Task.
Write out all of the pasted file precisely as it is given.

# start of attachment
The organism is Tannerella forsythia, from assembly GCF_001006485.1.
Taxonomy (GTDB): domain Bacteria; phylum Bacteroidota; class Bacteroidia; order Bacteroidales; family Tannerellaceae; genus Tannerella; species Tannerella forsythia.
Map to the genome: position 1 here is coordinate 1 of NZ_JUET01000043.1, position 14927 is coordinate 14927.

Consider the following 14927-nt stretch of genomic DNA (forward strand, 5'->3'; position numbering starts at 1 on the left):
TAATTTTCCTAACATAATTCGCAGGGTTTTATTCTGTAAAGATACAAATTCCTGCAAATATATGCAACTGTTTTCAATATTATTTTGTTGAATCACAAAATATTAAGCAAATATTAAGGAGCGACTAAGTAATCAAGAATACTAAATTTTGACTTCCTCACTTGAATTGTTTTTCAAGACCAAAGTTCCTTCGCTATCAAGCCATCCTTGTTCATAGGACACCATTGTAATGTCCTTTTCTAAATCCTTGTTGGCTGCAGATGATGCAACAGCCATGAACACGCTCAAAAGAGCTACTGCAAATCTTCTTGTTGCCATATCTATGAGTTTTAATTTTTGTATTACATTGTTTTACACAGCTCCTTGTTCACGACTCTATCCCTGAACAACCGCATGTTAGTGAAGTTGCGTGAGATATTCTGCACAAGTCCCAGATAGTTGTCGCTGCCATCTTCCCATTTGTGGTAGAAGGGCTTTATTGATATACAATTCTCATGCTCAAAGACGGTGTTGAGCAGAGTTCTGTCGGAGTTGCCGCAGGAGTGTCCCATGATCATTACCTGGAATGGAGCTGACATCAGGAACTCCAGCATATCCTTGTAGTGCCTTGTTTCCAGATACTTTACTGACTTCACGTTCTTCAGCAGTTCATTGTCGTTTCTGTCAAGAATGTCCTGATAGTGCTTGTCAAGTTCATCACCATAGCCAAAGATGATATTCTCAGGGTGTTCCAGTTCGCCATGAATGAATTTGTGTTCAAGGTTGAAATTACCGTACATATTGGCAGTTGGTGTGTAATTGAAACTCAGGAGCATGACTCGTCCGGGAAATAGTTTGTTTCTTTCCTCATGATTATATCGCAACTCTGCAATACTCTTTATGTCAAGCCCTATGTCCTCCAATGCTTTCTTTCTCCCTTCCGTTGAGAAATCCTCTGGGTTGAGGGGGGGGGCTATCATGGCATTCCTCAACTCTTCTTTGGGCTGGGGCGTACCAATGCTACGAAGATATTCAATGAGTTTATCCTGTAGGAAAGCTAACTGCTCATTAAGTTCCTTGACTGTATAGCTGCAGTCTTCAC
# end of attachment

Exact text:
The organism is Tannerella forsythia, from assembly GCF_001006485.1.
Taxonomy (GTDB): domain Bacteria; phylum Bacteroidota; class Bacteroidia; order Bacteroidales; family Tannerellaceae; genus Tannerella; species Tannerella forsythia.
Map to the genome: position 1 here is coordinate 1 of NZ_JUET01000043.1, position 14927 is coordinate 14927.

Consider the following 14927-nt stretch of genomic DNA (forward strand, 5'->3'; position numbering starts at 1 on the left):
TAATTTTCCTAACATAATTCGCAGGGTTTTATTCTGTAAAGATACAAATTCCTGCAAATATATGCAACTGTTTTCAATATTATTTTGTTGAATCACAAAATATTAAGCAAATATTAAGGAGCGACTAAGTAATCAAGAATACTAAATTTTGACTTCCTCACTTGAATTGTTTTTCAAGACCAAAGTTCCTTCGCTATCAAGCCATCCTTGTTCATAGGACACCATTGTAATGTCCTTTTCTAAATCCTTGTTGGCTGCAGATGATGCAACAGCCATGAACACGCTCAAAAGAGCTACTGCAAATCTTCTTGTTGCCATATCTATGAGTTTTAATTTTTGTATTACATTGTTTTACACAGCTCCTTGTTCACGACTCTATCCCTGAACAACCGCATGTTAGTGAAGTTGCGTGAGATATTCTGCACAAGTCCCAGATAGTTGTCGCTGCCATCTTCCCATTTGTGGTAGAAGGGCTTTATTGATATACAATTCTCATGCTCAAAGACGGTGTTGAGCAGAGTTCTGTCGGAGTTGCCGCAGGAGTGTCCCATGATCATTACCTGGAATGGAGCTGACATCAGGAACTCCAGCATATCCTTGTAGTGCCTTGTTTCCAGATACTTTACTGACTTCACGTTCTTCAGCAGTTCATTGTCGTTTCTGTCAAGAATGTCCTGATAGTGCTTGTCAAGTTCATCACCATAGCCAAAGATGATATTCTCAGGGTGTTCCAGTTCGCCATGAATGAATTTGTGTTCAAGGTTGAAATTACCGTACATATTGGCAGTTGGTGTGTAATTGAAACTCAGGAGCATGACTCGTCCGGGAAATAGTTTGTTTCTTTCCTCATGATTATATCGCAACTCTGCAATACTCTTTATGTCAAGCCCTATGTCCTCCAATGCTTTCTTTCTCCCTTCCGTTGAGAAATCCTCTGGGTTGAGGGGGGGGGCTATCATGGCATTCCTCAACTCTTCTTTGGGCTGGGGCGTACCAATGCTACGAAGATATTCAATGAGTTTATCCTGTAGGAAAGCTAACTGCTCATTAAGTTCCTTGACTGTATAGCTGCAGTCTTCAC